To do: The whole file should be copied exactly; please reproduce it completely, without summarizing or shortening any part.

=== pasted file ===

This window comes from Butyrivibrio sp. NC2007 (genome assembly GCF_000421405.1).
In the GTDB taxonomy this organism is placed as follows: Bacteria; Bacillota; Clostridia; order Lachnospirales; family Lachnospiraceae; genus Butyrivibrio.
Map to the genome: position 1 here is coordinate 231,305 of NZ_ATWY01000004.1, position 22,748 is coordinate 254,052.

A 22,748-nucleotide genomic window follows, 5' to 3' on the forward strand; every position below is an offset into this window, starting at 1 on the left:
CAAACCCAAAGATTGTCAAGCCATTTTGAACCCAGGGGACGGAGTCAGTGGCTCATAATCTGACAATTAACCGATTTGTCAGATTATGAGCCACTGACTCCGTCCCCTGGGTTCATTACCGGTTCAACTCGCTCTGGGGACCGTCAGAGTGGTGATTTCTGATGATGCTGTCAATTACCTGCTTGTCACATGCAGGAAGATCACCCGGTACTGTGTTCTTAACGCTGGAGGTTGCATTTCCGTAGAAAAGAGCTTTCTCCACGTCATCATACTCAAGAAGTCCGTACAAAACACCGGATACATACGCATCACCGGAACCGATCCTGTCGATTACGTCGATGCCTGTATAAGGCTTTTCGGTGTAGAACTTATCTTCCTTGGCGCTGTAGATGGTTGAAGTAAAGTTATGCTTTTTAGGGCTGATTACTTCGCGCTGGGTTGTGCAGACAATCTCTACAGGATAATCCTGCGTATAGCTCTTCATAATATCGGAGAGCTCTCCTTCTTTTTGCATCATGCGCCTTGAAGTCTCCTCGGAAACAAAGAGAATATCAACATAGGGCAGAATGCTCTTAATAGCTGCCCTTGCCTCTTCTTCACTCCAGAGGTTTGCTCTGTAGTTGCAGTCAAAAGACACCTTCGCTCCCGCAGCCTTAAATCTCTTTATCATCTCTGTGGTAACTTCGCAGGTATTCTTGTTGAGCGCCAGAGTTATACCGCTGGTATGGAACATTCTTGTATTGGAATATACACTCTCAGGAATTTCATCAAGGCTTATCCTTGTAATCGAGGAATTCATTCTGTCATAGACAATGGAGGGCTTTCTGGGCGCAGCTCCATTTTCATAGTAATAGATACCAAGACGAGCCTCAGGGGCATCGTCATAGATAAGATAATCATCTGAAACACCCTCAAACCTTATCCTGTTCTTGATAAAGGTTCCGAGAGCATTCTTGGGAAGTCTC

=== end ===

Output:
This window comes from Butyrivibrio sp. NC2007 (genome assembly GCF_000421405.1).
In the GTDB taxonomy this organism is placed as follows: Bacteria; Bacillota; Clostridia; order Lachnospirales; family Lachnospiraceae; genus Butyrivibrio.
Map to the genome: position 1 here is coordinate 231,305 of NZ_ATWY01000004.1, position 22,748 is coordinate 254,052.

A 22,748-nucleotide genomic window follows, 5' to 3' on the forward strand; every position below is an offset into this window, starting at 1 on the left:
CAAACCCAAAGATTGTCAAGCCATTTTGAACCCAGGGGACGGAGTCAGTGGCTCATAATCTGACAATTAACCGATTTGTCAGATTATGAGCCACTGACTCCGTCCCCTGGGTTCATTACCGGTTCAACTCGCTCTGGGGACCGTCAGAGTGGTGATTTCTGATGATGCTGTCAATTACCTGCTTGTCACATGCAGGAAGATCACCCGGTACTGTGTTCTTAACGCTGGAGGTTGCATTTCCGTAGAAAAGAGCTTTCTCCACGTCATCATACTCAAGAAGTCCGTACAAAACACCGGATACATACGCATCACCGGAACCGATCCTGTCGATTACGTCGATGCCTGTATAAGGCTTTTCGGTGTAGAACTTATCTTCCTTGGCGCTGTAGATGGTTGAAGTAAAGTTATGCTTTTTAGGGCTGATTACTTCGCGCTGGGTTGTGCAGACAATCTCTACAGGATAATCCTGCGTATAGCTCTTCATAATATCGGAGAGCTCTCCTTCTTTTTGCATCATGCGCCTTGAAGTCTCCTCGGAAACAAAGAGAATATCAACATAGGGCAGAATGCTCTTAATAGCTGCCCTTGCCTCTTCTTCACTCCAGAGGTTTGCTCTGTAGTTGCAGTCAAAAGACACCTTCGCTCCCGCAGCCTTAAATCTCTTTATCATCTCTGTGGTAACTTCGCAGGTATTCTTGTTGAGCGCCAGAGTTATACCGCTGGTATGGAACATTCTTGTATTGGAATATACACTCTCAGGAATTTCATCAAGGCTTATCCTTGTAATCGAGGAATTCATTCTGTCATAGACAATGGAGGGCTTTCTGGGCGCAGCTCCATTTTCATAGTAATAGATACCAAGACGAGCCTCAGGGGCATCGTCATAGATAAGATAATCATCTGAAACACCCTCAAACCTTATCCTGTTCTTGATAAAGGTTCCGAGAGCATTCTTGGGAAGTCTC